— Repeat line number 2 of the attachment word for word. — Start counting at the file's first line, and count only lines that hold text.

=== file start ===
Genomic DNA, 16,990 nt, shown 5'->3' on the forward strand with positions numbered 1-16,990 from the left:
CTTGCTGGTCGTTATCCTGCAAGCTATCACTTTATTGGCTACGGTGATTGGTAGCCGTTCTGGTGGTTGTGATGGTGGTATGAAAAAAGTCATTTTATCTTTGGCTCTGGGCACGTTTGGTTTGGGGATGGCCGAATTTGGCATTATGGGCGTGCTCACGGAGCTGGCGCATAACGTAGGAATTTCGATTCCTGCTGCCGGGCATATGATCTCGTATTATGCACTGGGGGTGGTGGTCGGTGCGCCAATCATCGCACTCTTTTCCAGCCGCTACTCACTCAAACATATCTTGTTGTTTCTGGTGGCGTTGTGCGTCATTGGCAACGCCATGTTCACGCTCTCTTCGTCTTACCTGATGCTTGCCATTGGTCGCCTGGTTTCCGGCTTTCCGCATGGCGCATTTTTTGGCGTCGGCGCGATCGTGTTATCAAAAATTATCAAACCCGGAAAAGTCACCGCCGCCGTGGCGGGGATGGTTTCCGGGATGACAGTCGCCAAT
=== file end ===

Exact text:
CTTGCTGGTCGTTATCCTGCAAGCTATCACTTTATTGGCTACGGTGATTGGTAGCCGTTCTGGTGGTTGTGATGGTGGTATGAAAAAAGTCATTTTATCTTTGGCTCTGGGCACGTTTGGTTTGGGGATGGCCGAATTTGGCATTATGGGCGTGCTCACGGAGCTGGCGCATAACGTAGGAATTTCGATTCCTGCTGCCGGGCATATGATCTCGTATTATGCACTGGGGGTGGTGGTCGGTGCGCCAATCATCGCACTCTTTTCCAGCCGCTACTCACTCAAACATATCTTGTTGTTTCTGGTGGCGTTGTGCGTCATTGGCAACGCCATGTTCACGCTCTCTTCGTCTTACCTGATGCTTGCCATTGGTCGCCTGGTTTCCGGCTTTCCGCATGGCGCATTTTTTGGCGTCGGCGCGATCGTGTTATCAAAAATTATCAAACCCGGAAAAGTCACCGCCGCCGTGGCGGGGATGGTTTCCGGGATGACAGTCGCCAAT